// A class representing a queue class Queue { int front, rear, size; int max_size; int myqueue[]; public Queue(int max_size) { this.max_size = max_size; front = this.size = 0; rear = max_size - 1; myqueue = new int[this.max_size]; } //if size = max_size , queue is full boolean isFull(Queue queue) { return (queue.size == queue.max_size); } // size = 0, queue is empty boolean isEmpty(Queue queue) { return (queue.size == 0); } // enqueue - add an element to the queue void enqueue( int item) { if (isFull(this)) return; this.rear = (this.rear + 1)%this.max_size; this.myqueue[this.rear] = item; this.size = this.size + 1; System.out.print(item + " " ); } // dequeue - remove an elment from the queue int dequeue() { if (isEmpty(this)) return Integer.MIN_VALUE; int item = this.myqueue[this.front]; this.front = (this.front + 1)%this.max_size; this.size = this.size - 1; return item; } // move to front of the queue int front() { if (isEmpty(this)) return Integer.MIN_VALUE; return this.myqueue[this.front]; } // move to the rear of the queue int rear() { if (isEmpty(this)) return Integer.MIN_VALUE; return this.myqueue[this.rear]; } } // main class class Main { public static void main(String[] args) { Queue queue = new Queue(1000); System.out.println("Queue created as:"); queue.enqueue(10); queue.enqueue(20); queue.enqueue(30); queue.enqueue(40); System.out.println("\nElement " + queue.dequeue() + " dequeued from queue\n"); System.out.println("Front item is " + queue.front()); System.out.println("Rear item is " + queue.rear()); } }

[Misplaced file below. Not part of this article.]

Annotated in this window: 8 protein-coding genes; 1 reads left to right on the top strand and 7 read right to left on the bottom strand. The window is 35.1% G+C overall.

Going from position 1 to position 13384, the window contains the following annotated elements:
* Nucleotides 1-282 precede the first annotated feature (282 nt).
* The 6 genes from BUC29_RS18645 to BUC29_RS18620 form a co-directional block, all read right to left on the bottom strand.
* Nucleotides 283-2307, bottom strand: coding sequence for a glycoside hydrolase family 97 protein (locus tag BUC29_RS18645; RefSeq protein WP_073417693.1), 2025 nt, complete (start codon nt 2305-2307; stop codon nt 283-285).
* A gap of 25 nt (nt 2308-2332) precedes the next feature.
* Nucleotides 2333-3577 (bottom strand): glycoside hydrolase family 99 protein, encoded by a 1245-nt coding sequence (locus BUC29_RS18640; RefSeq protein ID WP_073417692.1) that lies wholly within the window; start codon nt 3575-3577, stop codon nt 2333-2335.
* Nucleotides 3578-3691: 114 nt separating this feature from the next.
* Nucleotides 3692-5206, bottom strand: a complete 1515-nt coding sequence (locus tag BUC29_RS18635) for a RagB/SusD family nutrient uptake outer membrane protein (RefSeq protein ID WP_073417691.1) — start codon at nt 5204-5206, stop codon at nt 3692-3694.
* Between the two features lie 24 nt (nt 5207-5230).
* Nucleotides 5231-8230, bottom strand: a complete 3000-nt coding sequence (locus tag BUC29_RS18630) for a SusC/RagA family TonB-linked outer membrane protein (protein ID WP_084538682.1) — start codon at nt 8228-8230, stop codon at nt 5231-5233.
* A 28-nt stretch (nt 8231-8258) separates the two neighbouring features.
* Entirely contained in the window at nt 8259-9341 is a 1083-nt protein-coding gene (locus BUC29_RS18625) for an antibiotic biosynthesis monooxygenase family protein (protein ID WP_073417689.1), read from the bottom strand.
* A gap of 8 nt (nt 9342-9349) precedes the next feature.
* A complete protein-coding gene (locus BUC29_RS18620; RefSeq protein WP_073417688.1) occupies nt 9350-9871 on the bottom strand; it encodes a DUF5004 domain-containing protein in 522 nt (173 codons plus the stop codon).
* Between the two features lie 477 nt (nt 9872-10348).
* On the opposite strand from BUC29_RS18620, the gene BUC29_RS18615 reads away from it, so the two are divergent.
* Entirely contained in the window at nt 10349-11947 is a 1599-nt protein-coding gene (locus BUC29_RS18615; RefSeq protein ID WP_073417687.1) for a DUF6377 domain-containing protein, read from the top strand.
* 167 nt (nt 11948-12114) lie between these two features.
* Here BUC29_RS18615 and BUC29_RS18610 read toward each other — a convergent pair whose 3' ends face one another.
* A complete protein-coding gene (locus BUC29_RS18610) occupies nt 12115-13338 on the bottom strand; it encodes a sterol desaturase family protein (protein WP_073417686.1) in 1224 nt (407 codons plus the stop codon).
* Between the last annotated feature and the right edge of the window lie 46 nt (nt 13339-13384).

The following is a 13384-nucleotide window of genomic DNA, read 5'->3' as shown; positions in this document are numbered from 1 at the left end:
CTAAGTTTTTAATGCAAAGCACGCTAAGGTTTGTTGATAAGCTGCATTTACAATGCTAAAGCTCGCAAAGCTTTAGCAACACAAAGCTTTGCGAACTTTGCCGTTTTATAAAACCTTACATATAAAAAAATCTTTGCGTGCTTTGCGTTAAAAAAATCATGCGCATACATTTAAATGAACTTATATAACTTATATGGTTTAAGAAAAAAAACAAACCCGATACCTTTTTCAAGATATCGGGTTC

**Output:**

Queue created as:

10 20 30 40

Element 10 dequeued from queue

Front item is 20

Rear item is 40

Above implementation is similar to the C++ implementation.

Next, let us implement the queue in C++ using a linked list.

**Linked List Implementation for Queue:**

#include <iostream> using namespace std; struct node { int data; struct node *next; }; struct node* front = NULL; struct node* rear = NULL; struct node* temp; void Insert(int val) { if (rear == NULL) { rear = new node; rear->next = NULL; rear->data = val; front = rear; } else { temp=new node; rear->next = temp; temp->data = val; temp->next = NULL; rear = temp; } } void Delete() { temp = front; if (front == NULL) { cout<<"Queue is empty!!"<<endl; } else if (temp->next != NULL) { temp = temp->next; cout<<"Element deleted from queue is : "<<front->data<<endl; free(front); front = temp; } else { cout<<"Element deleted from queue is : "<<front->data<<endl; free(front); front = NULL; rear = NULL; } } void Display() { temp = front; if ((front == NULL) && (rear == NULL)) { cout<<"Queue is empty"<<endl; return; } while (temp != NULL) { cout<<temp->data<<" "; temp = temp->next; } cout<<endl; } int main() { cout<<"Queue Created:"<<endl; Insert(10); Insert(20); Insert(30); Insert(40); Insert(50); Display(); Delete(); cout<<"Queue after one deletion: "<<endl; Display(); return 0; }